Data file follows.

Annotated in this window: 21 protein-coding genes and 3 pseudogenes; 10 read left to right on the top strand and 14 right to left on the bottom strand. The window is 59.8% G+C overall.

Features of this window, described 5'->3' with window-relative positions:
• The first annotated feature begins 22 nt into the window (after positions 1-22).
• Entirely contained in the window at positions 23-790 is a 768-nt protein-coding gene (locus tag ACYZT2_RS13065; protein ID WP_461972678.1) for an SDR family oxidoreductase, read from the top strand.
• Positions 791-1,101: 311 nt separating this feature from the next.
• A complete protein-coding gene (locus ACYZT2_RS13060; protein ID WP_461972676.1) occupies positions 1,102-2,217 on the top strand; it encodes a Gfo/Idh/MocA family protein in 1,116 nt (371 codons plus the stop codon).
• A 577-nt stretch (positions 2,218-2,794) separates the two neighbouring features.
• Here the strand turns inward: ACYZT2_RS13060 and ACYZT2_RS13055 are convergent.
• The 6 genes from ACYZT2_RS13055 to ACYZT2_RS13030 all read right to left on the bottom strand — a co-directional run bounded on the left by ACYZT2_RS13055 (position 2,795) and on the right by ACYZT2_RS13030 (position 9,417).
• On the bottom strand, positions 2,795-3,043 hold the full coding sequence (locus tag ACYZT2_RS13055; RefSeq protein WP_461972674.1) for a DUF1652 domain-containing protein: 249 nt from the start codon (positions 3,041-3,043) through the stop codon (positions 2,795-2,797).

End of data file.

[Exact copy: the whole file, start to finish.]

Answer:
Annotated in this window: 21 protein-coding genes and 3 pseudogenes; 10 read left to right on the top strand and 14 right to left on the bottom strand. The window is 59.8% G+C overall.

Features of this window, described 5'->3' with window-relative positions:
• The first annotated feature begins 22 nt into the window (after positions 1-22).
• Entirely contained in the window at positions 23-790 is a 768-nt protein-coding gene (locus tag ACYZT2_RS13065; protein ID WP_461972678.1) for an SDR family oxidoreductase, read from the top strand.
• Positions 791-1,101: 311 nt separating this feature from the next.
• A complete protein-coding gene (locus ACYZT2_RS13060; protein ID WP_461972676.1) occupies positions 1,102-2,217 on the top strand; it encodes a Gfo/Idh/MocA family protein in 1,116 nt (371 codons plus the stop codon).
• A 577-nt stretch (positions 2,218-2,794) separates the two neighbouring features.
• Here the strand turns inward: ACYZT2_RS13060 and ACYZT2_RS13055 are convergent.
• The 6 genes from ACYZT2_RS13055 to ACYZT2_RS13030 all read right to left on the bottom strand — a co-directional run bounded on the left by ACYZT2_RS13055 (position 2,795) and on the right by ACYZT2_RS13030 (position 9,417).
• On the bottom strand, positions 2,795-3,043 hold the full coding sequence (locus tag ACYZT2_RS13055; RefSeq protein WP_461972674.1) for a DUF1652 domain-containing protein: 249 nt from the start codon (positions 3,041-3,043) through the stop codon (positions 2,795-2,797).